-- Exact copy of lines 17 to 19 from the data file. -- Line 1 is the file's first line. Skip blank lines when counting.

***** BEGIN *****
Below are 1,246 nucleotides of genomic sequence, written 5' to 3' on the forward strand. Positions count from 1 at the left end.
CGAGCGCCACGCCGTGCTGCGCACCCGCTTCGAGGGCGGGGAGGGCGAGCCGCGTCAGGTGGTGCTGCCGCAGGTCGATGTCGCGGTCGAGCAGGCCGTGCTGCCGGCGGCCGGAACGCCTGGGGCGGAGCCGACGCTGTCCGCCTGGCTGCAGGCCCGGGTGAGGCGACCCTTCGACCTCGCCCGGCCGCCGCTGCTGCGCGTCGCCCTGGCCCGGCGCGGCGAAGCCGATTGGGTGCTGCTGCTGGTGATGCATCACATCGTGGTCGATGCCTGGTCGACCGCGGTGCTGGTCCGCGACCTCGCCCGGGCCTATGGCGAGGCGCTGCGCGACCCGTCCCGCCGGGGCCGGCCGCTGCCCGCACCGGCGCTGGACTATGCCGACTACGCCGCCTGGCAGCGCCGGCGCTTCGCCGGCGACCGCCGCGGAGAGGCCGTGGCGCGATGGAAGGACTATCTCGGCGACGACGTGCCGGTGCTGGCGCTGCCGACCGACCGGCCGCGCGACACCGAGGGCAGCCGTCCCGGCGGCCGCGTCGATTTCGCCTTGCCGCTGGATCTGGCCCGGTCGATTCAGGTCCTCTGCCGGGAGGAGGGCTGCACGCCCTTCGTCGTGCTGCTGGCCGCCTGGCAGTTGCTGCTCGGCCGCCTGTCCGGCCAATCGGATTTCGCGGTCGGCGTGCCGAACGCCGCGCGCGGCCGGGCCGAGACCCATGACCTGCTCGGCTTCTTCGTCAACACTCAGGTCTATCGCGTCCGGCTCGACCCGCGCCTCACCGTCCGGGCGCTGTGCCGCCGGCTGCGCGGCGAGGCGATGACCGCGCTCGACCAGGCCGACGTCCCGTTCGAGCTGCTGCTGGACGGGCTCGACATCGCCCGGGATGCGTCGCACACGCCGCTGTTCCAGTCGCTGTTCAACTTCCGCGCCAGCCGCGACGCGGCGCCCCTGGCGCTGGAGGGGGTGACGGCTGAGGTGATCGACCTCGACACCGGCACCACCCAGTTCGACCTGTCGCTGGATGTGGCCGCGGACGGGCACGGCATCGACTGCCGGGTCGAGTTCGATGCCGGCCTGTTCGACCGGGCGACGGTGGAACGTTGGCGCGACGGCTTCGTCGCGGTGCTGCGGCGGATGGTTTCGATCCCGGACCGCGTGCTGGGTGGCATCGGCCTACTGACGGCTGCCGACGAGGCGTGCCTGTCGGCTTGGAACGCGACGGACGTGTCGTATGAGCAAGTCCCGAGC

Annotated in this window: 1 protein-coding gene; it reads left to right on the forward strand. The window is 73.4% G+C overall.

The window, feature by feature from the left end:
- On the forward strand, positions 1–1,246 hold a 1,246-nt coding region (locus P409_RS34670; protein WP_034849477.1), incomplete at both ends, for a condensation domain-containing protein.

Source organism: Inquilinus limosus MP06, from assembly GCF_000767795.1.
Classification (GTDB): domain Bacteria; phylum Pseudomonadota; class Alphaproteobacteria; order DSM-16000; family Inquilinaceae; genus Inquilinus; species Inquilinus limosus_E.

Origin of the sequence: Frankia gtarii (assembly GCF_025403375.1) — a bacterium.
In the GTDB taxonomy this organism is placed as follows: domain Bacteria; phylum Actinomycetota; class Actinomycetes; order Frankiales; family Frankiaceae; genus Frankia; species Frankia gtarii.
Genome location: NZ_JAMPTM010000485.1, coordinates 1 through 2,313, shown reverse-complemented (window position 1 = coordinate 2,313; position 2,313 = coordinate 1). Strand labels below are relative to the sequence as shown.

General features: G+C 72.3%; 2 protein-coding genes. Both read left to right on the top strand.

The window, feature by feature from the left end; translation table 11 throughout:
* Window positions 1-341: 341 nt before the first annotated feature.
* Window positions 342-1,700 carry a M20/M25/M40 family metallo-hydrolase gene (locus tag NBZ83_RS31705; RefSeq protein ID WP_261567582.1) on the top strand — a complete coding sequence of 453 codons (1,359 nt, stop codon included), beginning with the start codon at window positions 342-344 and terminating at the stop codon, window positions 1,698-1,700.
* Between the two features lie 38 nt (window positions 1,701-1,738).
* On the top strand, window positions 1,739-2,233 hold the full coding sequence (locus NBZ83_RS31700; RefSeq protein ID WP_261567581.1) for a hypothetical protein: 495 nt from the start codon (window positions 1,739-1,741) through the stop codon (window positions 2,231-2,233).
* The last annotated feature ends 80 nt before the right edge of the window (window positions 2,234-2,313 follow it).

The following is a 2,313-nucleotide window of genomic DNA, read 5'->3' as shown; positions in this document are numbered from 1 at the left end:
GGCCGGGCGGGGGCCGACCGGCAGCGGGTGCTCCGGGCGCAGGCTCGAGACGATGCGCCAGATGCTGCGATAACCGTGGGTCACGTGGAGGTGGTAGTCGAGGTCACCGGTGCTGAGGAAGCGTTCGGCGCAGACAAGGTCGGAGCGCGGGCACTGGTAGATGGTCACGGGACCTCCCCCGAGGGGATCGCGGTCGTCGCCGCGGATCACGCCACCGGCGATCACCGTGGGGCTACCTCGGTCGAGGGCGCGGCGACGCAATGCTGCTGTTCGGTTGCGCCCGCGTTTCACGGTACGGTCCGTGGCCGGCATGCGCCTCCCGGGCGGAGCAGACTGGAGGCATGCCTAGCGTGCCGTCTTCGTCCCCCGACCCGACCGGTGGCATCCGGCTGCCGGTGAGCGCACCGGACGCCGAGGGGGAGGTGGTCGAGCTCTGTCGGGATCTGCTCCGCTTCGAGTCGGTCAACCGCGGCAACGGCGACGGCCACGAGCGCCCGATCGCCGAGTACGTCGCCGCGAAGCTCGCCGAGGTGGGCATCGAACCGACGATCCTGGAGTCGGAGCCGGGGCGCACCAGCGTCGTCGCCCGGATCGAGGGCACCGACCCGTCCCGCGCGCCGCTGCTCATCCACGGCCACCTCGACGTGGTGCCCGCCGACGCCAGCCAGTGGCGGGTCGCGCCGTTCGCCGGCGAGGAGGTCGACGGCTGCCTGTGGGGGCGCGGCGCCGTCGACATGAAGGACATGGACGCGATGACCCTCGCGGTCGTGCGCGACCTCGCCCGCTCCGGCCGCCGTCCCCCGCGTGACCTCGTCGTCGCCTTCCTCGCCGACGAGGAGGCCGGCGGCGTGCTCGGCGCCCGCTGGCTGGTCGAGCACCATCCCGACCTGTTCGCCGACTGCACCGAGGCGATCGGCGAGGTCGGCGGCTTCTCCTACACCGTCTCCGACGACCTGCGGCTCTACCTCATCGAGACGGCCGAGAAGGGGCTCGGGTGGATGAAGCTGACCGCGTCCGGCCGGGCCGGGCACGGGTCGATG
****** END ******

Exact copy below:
* The last annotated feature ends 80 nt before the right edge of the window (window positions 2,234-2,313 follow it).

The following is a 2,313-nucleotide window of genomic DNA, read 5'->3' as shown; positions in this document are numbered from 1 at the left end:
GGCCGGGCGGGGGCCGACCGGCAGCGGGTGCTCCGGGCGCAGGCTCGAGACGATGCGCCAGATGCTGCGATAACCGTGGGTCACGTGGAGGTGGTAGTCGAGGTCACCGGTGCTGAGGAAGCGTTCGGCGCAGACAAGGTCGGAGCGCGGGCACTGGTAGATGGTCACGGGACCTCCCCCGAGGGGATCGCGGTCGTCGCCGCGGATCACGCCACCGGCGATCACCGTGGGGCTACCTCGGTCGAGGGCGCGGCGACGCAATGCTGCTGTTCGGTTGCGCCCGCGTTTCACGGTACGGTCCGTGGCCGGCATGCGCCTCCCGGGCGGAGCAGACTGGAGGCATGCCTAGCGTGCCGTCTTCGTCCCCCGACCCGACCGGTGGCATCCGGCTGCCGGTGAGCGCACCGGACGCCGAGGGGGAGGTGGTCGAGCTCTGTCGGGATCTGCTCCGCTTCGAGTCGGTCAACCGCGGCAACGGCGACGGCCACGAGCGCCCGATCGCCGAGTACGTCGCCGCGAAGCTCGCCGAGGTGGGCATCGAACCGACGATCCTGGAGTCGGAGCCGGGGCGCACCAGCGTCGTCGCCCGGATCGAGGGCACCGACCCGTCCCGCGCGCCGCTGCTCATCCACGGCCACCTCGACGTGGTGCCCGCCGACGCCAGCCAGTGGCGGGTCGCGCCGTTCGCCGGCGAGGAGGTCGACGGCTGCCTGTGGGGGCGCGGCGCCGTCGACATGAAGGACATGGACGCGATGACCCTCGCGGTCGTGCGCGACCTCGCCCGCTCCGGCCGCCGTCCCCCGCGTGACCTCGTCGTCGCCTTCCTCGCCGACGAGGAGGCCGGCGGCGTGCTCGGCGCCCGCTGGCTGGTCGAGCACCATCCCGACCTGTTCGCCGACTGCACCGAGGCGATCGGCGAGGTCGGCGGCTTCTCCTACACCGTCTCCGACGACCTGCGGCTCTACCTCATCGAGACGGCCGAGAAGGGGCTCGGGTGGATGAAGCTGACCGCGTCCGGCCGGGCCGGGCACGGGTCGATG